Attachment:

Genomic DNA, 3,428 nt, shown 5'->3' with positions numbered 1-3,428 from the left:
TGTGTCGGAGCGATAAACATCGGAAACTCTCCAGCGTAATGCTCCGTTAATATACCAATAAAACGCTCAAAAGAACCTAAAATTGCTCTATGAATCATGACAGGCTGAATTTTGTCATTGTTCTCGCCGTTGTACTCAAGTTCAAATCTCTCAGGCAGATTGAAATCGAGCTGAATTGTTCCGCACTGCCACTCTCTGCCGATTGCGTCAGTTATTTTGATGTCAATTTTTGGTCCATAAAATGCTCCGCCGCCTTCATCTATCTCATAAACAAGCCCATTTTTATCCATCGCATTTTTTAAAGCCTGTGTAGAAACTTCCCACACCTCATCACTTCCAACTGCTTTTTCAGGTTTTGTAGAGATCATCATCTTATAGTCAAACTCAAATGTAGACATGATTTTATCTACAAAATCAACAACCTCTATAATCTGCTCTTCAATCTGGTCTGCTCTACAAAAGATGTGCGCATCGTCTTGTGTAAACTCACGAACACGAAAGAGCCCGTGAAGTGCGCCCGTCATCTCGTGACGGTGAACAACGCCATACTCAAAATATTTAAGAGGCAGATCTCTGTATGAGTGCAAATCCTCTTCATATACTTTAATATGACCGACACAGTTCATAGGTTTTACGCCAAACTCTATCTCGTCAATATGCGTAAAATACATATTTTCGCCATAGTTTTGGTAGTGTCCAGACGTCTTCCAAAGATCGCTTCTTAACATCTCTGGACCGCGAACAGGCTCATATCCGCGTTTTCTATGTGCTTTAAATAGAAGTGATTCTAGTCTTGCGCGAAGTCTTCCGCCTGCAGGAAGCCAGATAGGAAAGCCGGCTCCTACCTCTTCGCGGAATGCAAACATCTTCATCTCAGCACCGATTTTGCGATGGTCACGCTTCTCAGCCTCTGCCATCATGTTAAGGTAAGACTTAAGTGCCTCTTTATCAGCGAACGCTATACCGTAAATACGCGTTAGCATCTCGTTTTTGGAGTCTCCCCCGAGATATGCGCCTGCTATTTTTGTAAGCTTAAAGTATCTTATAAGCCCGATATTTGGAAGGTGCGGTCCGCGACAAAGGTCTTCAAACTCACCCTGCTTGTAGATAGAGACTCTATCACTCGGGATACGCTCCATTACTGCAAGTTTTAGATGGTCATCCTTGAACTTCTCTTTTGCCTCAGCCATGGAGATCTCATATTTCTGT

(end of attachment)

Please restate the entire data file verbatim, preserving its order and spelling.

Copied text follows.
Genomic DNA, 3,428 nt, shown 5'->3' with positions numbered 1-3,428 from the left:
TGTGTCGGAGCGATAAACATCGGAAACTCTCCAGCGTAATGCTCCGTTAATATACCAATAAAACGCTCAAAAGAACCTAAAATTGCTCTATGAATCATGACAGGCTGAATTTTGTCATTGTTCTCGCCGTTGTACTCAAGTTCAAATCTCTCAGGCAGATTGAAATCGAGCTGAATTGTTCCGCACTGCCACTCTCTGCCGATTGCGTCAGTTATTTTGATGTCAATTTTTGGTCCATAAAATGCTCCGCCGCCTTCATCTATCTCATAAACAAGCCCATTTTTATCCATCGCATTTTTTAAAGCCTGTGTAGAAACTTCCCACACCTCATCACTTCCAACTGCTTTTTCAGGTTTTGTAGAGATCATCATCTTATAGTCAAACTCAAATGTAGACATGATTTTATCTACAAAATCAACAACCTCTATAATCTGCTCTTCAATCTGGTCTGCTCTACAAAAGATGTGCGCATCGTCTTGTGTAAACTCACGAACACGAAAGAGCCCGTGAAGTGCGCCCGTCATCTCGTGACGGTGAACAACGCCATACTCAAAATATTTAAGAGGCAGATCTCTGTATGAGTGCAAATCCTCTTCATATACTTTAATATGACCGACACAGTTCATAGGTTTTACGCCAAACTCTATCTCGTCAATATGCGTAAAATACATATTTTCGCCATAGTTTTGGTAGTGTCCAGACGTCTTCCAAAGATCGCTTCTTAACATCTCTGGACCGCGAACAGGCTCATATCCGCGTTTTCTATGTGCTTTAAATAGAAGTGATTCTAGTCTTGCGCGAAGTCTTCCGCCTGCAGGAAGCCAGATAGGAAAGCCGGCTCCTACCTCTTCGCGGAATGCAAACATCTTCATCTCAGCACCGATTTTGCGATGGTCACGCTTCTCAGCCTCTGCCATCATGTTAAGGTAAGACTTAAGTGCCTCTTTATCAGCGAACGCTATACCGTAAATACGCGTTAGCATCTCGTTTTTGGAGTCTCCCCCGAGATATGCGCCTGCTATTTTTGTAAGCTTAAAGTATCTTATAAGCCCGATATTTGGAAGGTGCGGTCCGCGACAAAGGTCTTCAAACTCACCCTGCTTGTAGATAGAGACTCTATCACTCGGGATACGCTCCATTACTGCAAGTTTTAGATGGTCATCCTTGAACTTCTCTTTTGCCTCAGCCATGGAGATCTCATATTTCTGT